Banned Pakistan all-rounder Shoaib Malik, who was blamed for politics and infighting in the team during the winless Australia tour, was even described as a “termite” by a member of the Pakistan Cricket Board (PCB) inquiry commission formed to probe the disastrous tour, a leaked video of a hearing of the commission has revealed. The video, which is said to have been deliberately leaked by some of the PCB officials, show a member of the six-member committee using the word “termite” for Malik after being told by some of the fellow cricketers and coaches Intikhab Alam and Aqib Javed that the former captain was the only person to be blamed for the lack of team
spirit in the team.

The Pakistani players put behind their dubious track record of infighting and discipline issues and maintained a squeaky clean image in the Caribbeans,reported their team manager. “It was a huge disappointment to lose the semifinals from a winning position. But generally I am happy we faced no disciplinary problems in the West Indies and all the players were well behaved and supportive of each other,” Yawar Saeed told reporters after the team’s
return from the West Indies.

David Morgan, the president of the International Cricket Council (ICC), in an interview in Barbados, that said that it “won’t be too long” before day/night Tests are being played in either Australia or India.

Disappointed with Australia’s loss in the summit clash of the Twenty20 World Cup, Test and ODI captain Ricky Ponting said the finals of such tournaments should be a best-of-three affair. Australia won every match except for the all-important final in the just-concluded World Cup and Ponting said given the short format, the title should not be decided by just one summit showdown.

Brain-child of an Indian engineer, Wow aluminium bats are the latest innovations to hit tennis ball cricket and was formally unveiled in New Delhi last month while those to be used by leather ball cricket would be introduced three months later. “Wow! Aluminium bats are made using aeronautical grade aluminium. Each machine-made bat is balanced so as to produce a perfect piece,” said IIT Roorkee alumni Vivek Lakhotia, who is the designer and innovator of the bat. Placed within the factory price range of Rs 500-800, Wow aluminium bats weighs less than the wooden bat and have a life which is at least five times more than a wooden cricket bat, Lakhotia said. These eco-friendly bats use recycled aluminium and will help save willow trees of Kashmir currently used in making of cricket bats, he added.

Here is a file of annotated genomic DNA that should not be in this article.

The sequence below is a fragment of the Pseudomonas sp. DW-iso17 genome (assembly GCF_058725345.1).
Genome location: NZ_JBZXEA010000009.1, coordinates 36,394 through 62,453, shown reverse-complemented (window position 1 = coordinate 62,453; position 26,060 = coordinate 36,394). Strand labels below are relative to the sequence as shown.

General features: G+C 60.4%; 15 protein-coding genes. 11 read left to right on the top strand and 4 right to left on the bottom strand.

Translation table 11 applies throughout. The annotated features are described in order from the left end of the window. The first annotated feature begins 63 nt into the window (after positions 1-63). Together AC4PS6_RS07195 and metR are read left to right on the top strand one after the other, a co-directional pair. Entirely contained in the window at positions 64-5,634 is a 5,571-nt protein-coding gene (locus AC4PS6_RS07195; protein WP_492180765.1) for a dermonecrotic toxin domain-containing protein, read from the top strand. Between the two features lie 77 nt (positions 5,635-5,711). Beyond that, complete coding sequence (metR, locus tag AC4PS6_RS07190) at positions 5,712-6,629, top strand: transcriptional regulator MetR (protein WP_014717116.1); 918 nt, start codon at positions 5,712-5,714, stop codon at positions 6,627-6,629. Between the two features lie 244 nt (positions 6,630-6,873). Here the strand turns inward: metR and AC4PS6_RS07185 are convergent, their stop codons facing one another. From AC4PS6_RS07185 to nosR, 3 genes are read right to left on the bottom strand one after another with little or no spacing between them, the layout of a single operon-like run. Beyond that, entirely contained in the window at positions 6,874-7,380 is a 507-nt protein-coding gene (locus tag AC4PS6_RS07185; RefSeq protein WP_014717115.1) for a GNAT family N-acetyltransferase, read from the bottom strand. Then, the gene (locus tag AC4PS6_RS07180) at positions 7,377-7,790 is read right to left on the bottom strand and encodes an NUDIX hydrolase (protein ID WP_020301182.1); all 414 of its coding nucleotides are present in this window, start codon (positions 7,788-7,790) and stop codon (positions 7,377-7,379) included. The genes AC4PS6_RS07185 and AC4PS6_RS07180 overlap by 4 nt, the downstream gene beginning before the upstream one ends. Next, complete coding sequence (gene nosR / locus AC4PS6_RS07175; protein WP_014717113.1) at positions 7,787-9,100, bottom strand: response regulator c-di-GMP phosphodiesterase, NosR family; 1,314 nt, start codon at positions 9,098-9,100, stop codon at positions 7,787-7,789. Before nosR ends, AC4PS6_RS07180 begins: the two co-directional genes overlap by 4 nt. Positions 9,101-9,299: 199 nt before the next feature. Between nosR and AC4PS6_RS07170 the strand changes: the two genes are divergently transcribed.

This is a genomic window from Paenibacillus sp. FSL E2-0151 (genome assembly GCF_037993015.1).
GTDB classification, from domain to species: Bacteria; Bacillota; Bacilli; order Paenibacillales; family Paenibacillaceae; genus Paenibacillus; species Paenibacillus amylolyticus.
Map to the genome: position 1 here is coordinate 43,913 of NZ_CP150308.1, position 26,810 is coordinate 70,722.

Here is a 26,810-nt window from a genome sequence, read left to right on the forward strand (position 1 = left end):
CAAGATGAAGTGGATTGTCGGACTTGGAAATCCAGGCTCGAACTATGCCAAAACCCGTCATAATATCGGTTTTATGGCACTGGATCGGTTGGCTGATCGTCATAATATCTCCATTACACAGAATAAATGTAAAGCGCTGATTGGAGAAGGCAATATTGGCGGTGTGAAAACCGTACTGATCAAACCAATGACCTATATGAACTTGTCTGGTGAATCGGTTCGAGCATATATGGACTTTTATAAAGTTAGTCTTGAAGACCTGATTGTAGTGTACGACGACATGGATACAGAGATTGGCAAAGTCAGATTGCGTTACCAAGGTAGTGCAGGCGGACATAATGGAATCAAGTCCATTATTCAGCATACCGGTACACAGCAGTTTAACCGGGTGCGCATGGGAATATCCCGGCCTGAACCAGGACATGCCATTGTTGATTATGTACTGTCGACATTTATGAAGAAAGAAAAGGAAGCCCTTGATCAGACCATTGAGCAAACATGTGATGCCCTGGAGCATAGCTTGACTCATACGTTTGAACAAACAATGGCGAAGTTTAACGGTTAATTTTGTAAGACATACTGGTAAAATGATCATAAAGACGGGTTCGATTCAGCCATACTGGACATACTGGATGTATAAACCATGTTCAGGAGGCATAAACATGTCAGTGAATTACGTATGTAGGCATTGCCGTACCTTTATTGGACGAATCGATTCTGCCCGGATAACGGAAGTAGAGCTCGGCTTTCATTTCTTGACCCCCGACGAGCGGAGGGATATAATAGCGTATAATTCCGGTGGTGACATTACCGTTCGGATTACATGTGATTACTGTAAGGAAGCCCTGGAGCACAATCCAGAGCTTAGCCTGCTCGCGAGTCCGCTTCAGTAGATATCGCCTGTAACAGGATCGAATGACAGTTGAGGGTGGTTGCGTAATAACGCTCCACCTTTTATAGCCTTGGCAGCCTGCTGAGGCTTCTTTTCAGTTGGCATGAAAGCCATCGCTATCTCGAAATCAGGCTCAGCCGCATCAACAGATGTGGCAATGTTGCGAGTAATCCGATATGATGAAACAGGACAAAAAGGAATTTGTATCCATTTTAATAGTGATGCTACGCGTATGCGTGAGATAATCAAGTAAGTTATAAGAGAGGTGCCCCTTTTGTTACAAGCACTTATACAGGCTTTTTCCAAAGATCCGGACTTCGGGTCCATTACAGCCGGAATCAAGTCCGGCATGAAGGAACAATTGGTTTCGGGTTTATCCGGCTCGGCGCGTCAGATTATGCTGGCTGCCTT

Comment: As reported in these columns in the last issue, the EU ban on willow treatment may also spur the growth of the Aluminium bat industry

In yet another step to boost cricket in the U.S., a cricket match between two ofICC’s full members were held in Florida. Sri Lanka and New Zealand, played 2 T-20 matches the U.S shores last month on over a weekend. More than 15 million people in the United States follow cricket and ICC chief executive Haroon Lorgat has said he sees “vast potential for the growth of the sport in the USA.” The Blackcaps visited baseball’s Florida Marlins to see how life is for their US counterparts, using gloves to snag baseballs while the Marlins declined the chance to field cricket balls with their bare hands.”They were telling me how they break fingers and hands all the time,” said Florida’s Hanley Ramirez, a shortstop from the Dominican Republic. “I told them, ‘Maybe in the future you should think about wearing gloves.'”

Former Zimbabwe cricketer Brian Strang said he found peace and happiness after he met the Indian Yoga guru Sri Sri Ravi Shankar. Strang’s life was earlier tormented when his land was seized during the revolution which made him rebel against the law and ultimately led him to prison terms. “Crcket is life. No other sport displays truer emotions”, Strang said to the interviewer.

Sri Lanka plan to hire a cruise liner to accommodate cricket World Cup fans and spectators at the newly built stadium in the island’s south, an official said. The six-million dollar stadium in Hambantota, President Mahinda Rajapakse’s hometown, lacks hotels to accommodate thousands of fans expected to watch the games in February-April next year. “Star-classed hotel facilities are enough for only two teams and the cruise ship can accommodate up to 1 000 people,” Sri Lankan World Cup official Suraj Dandeniya said. International Cricket Council rules require each venue to have five-star facilities to house between 500 and 1 000 players, officials, media and fans. Sri Lanka, India and Bangladesh are co-hosting the 14-nation showpiece held every four years. Pakistan, the fourth test-playing nation in South Asia, were removed as co-hosts due to security concerns in the volatile country